Learning executives can help their organizations make the sustainability-strategy connection by assisting in the development of "green" mission, vision, and values statements. Be sure to state the company's sustainability beliefs, detail new behavior, outline core priorities and purpose for going green, and explain how the organization plans to rise above others by implementing sustainability initiatives.

Once an organization has a carefully crafted strategic mission and vision statement, there will likely still be a large knowledge and behavior gap. Even in environmental organizations whose mission already revolves around sustainability, training employees to work in greener ways can be challenging.

Companies typically address this gap by developing training programs that explain how employees should reduce, reuse, and recycle - the green business mantra. These programs review such steps as turning off lights in rooms that aren't being used and recycling paper, cans, and bottles. In addition, they cover proper equipment use, such as power-saving settings on computers, copiers, and printers.

For example, DuPont has in place several training programs to encourage and support its more than 60,000 employees to implement the company's energy efficiency goals to reduce its greenhouse gas emissions. DuPont's Energy Center of Competency has a series of tools to help business units implement sustainability practices. In addition to training, the center provides best practices documentation and an energy efficiency analyzer and other tools.

Sustainability leaders take educating employees to a personal level. In 2004, Wal-Mart launched the company-wide, long-term Personal Sustainability Project (PSP), which is a voluntary program focused on helping associates integrate sustainability into their own lives by making small changes to everyday habits.

At each Wal-Mart store and Sam's Club in the United States, as well as headquarters, "PSP captains" hold meetings to educate associates on the PSP project. Associates who choose to participate select a personal sustainability goal to improve their own health and wellness or the health of the planet. In-store training and tips throughout the project help reinforce the associate's commitment. By September 2007, more than 40,000 associate captains - about 10 per store - were trained advocates for sustainability in their stores and communities, including two market-level captains and one member of management in each Wal-Mart and Sam's Club. Over time, Wal-Mart hopes to expand the program internationally.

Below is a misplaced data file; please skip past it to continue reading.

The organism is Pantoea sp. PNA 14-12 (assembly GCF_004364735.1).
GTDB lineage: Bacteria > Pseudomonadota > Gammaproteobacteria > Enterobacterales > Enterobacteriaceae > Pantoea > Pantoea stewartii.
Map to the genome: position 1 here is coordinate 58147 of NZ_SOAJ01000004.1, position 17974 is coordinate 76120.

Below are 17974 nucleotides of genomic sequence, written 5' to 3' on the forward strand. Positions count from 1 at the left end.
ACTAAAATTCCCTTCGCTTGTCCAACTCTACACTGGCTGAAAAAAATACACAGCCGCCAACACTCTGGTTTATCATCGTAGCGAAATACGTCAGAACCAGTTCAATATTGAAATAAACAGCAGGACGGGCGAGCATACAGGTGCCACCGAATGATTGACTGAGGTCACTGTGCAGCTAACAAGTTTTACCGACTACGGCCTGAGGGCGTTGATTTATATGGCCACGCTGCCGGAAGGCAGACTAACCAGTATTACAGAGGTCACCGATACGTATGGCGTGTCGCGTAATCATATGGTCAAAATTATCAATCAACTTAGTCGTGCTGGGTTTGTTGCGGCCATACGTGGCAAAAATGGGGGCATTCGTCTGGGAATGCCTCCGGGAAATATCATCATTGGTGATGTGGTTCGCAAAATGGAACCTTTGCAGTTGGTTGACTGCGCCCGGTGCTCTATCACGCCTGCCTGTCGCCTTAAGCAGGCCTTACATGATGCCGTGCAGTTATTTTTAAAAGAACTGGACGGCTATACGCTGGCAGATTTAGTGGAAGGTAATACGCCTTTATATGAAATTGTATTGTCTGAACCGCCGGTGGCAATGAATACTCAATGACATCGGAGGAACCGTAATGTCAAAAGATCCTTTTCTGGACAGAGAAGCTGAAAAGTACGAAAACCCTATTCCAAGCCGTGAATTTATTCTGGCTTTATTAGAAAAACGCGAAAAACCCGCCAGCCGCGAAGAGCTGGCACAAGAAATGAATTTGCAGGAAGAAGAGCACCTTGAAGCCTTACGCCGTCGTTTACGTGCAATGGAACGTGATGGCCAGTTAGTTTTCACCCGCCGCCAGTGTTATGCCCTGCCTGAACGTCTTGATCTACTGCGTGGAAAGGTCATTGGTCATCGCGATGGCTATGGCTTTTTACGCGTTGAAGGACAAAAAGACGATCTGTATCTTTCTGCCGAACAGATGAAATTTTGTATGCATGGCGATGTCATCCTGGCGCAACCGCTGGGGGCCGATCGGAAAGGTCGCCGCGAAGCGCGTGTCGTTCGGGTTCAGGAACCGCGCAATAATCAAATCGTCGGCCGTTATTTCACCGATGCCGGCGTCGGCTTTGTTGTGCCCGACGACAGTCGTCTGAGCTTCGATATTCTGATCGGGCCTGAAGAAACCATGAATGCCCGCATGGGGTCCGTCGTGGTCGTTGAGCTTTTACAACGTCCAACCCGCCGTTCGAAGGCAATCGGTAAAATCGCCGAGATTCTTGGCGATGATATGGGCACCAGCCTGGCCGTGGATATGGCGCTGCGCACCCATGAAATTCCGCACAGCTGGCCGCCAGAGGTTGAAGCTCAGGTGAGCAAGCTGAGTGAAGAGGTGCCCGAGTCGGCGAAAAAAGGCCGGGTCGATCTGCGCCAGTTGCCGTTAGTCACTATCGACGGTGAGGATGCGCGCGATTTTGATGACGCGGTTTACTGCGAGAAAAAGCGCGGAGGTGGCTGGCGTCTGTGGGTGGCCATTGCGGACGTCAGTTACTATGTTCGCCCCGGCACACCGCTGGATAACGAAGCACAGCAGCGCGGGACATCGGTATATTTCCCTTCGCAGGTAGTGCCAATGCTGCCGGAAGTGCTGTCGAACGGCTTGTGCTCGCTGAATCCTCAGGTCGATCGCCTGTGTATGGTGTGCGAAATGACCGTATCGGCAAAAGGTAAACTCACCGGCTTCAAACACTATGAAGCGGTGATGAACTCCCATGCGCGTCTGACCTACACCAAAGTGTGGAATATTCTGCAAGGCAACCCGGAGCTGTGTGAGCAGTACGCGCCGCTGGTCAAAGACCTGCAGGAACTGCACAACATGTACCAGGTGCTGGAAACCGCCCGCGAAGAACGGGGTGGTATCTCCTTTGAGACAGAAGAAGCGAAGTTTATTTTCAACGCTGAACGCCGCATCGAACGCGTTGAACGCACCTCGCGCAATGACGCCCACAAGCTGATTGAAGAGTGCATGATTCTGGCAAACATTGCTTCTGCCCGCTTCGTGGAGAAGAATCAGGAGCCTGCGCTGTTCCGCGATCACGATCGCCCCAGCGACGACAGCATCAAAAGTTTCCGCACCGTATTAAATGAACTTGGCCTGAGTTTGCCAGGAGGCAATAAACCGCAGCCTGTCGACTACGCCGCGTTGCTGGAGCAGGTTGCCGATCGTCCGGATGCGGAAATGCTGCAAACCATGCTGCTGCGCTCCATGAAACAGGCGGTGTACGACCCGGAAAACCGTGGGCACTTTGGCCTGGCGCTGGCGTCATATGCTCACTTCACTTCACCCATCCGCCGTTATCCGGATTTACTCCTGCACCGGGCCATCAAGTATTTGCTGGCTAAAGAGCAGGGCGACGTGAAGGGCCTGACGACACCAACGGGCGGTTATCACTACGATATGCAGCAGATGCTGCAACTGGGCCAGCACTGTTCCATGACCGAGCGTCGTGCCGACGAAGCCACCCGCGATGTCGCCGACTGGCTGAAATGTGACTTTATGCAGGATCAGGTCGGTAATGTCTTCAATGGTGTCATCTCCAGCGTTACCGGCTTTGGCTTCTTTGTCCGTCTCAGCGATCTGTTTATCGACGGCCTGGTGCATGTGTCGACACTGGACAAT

Social Responsibility


Corporate responsibility and citizenship is another piece of the sustainability puzzle. The concept is that organizations should consider the interests of society by taking responsibility for the impact of their activities on customers, employees, shareholders, communities, and the environment in all aspects of their operations. In essence, it simply means striving to do what's right and give back to the community.

At IBM, achieving corporate social responsibility requires innovation that runs deep, such as new workforce models, new management systems, and new curricula. In 2007, the company announced the IBM Global Citizen's Portfolio, a new way to empower employees to chart their own future career paths. One program under this framework is Enhanced Transition Services, which expands on IBM's successful Transition to Teaching program that launched in 2005. The enhanced program draws on many IBMers' strong math and science backgrounds to help meet critical shortages in U.S. schools. IBM reimburses transition services participants up to $15,000 for tuition and stipends, and provides up to a four-month leave of absence while they student teach.

Piloted in the United States, this innovative program has since expanded and is poised to launch in Australia and the United Kingdom. Enhanced Transition Services will bring to bear the same approach in addressing the needs of governments, not-for-profits, and educational and economic development agencies. Work is currently underway to target needed skills, to create collaborations, and to support employees as they transition to their new careers.

In addition, IBM employees and retirees around the world volunteer their time, skills, and expertise at schools and not-for-profit organizations. IBM's On Demand Community program, now in its fifth year, supports community efforts in multiple ways, including an online repository of nearly 200 presentations, documents, and educational modules that volunteers can adapt to share their knowledge of technology planning, project management, and more. Other resources make it easy for technical professionals to visit schools and promote science and technology careers, or to help teachers use technology in their classrooms. Many are available in up to 10 languages, with new resources and translations added every year.